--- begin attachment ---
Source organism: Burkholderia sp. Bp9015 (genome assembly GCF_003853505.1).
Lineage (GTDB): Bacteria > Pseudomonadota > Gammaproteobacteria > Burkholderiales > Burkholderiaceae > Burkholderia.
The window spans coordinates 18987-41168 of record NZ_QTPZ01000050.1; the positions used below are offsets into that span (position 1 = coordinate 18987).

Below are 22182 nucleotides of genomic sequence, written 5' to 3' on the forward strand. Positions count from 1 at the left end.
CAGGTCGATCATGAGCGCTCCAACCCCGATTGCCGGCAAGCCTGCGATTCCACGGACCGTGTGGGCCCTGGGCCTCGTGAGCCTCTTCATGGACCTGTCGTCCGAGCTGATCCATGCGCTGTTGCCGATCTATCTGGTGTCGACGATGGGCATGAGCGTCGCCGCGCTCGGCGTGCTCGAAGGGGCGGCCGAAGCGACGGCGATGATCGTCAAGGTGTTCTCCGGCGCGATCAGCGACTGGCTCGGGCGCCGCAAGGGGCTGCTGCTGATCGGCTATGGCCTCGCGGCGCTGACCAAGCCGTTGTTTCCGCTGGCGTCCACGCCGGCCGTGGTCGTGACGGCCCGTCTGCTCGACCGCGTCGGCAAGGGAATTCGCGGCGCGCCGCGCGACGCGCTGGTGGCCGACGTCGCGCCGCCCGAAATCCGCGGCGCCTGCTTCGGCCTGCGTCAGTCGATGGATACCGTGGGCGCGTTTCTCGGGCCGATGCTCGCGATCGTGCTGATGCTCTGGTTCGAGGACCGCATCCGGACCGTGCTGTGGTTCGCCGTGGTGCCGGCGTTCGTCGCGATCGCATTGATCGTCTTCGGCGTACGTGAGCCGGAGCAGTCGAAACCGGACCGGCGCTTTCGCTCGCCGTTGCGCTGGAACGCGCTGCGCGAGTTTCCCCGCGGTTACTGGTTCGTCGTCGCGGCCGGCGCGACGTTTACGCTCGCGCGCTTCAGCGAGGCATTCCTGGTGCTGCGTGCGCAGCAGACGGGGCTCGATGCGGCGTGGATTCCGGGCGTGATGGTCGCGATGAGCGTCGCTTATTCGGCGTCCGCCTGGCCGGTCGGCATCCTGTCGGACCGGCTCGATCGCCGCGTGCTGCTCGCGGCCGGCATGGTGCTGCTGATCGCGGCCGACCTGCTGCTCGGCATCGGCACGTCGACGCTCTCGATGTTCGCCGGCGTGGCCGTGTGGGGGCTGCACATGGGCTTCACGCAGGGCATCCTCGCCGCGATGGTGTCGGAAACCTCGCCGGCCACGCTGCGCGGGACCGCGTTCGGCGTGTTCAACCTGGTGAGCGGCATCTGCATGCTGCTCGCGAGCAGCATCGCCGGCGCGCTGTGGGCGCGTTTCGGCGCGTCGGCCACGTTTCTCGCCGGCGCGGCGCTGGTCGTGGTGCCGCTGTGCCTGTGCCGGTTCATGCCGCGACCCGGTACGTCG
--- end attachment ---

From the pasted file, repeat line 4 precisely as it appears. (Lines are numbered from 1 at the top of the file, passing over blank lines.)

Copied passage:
Below are 22182 nucleotides of genomic sequence, written 5' to 3' on the forward strand. Positions count from 1 at the left end.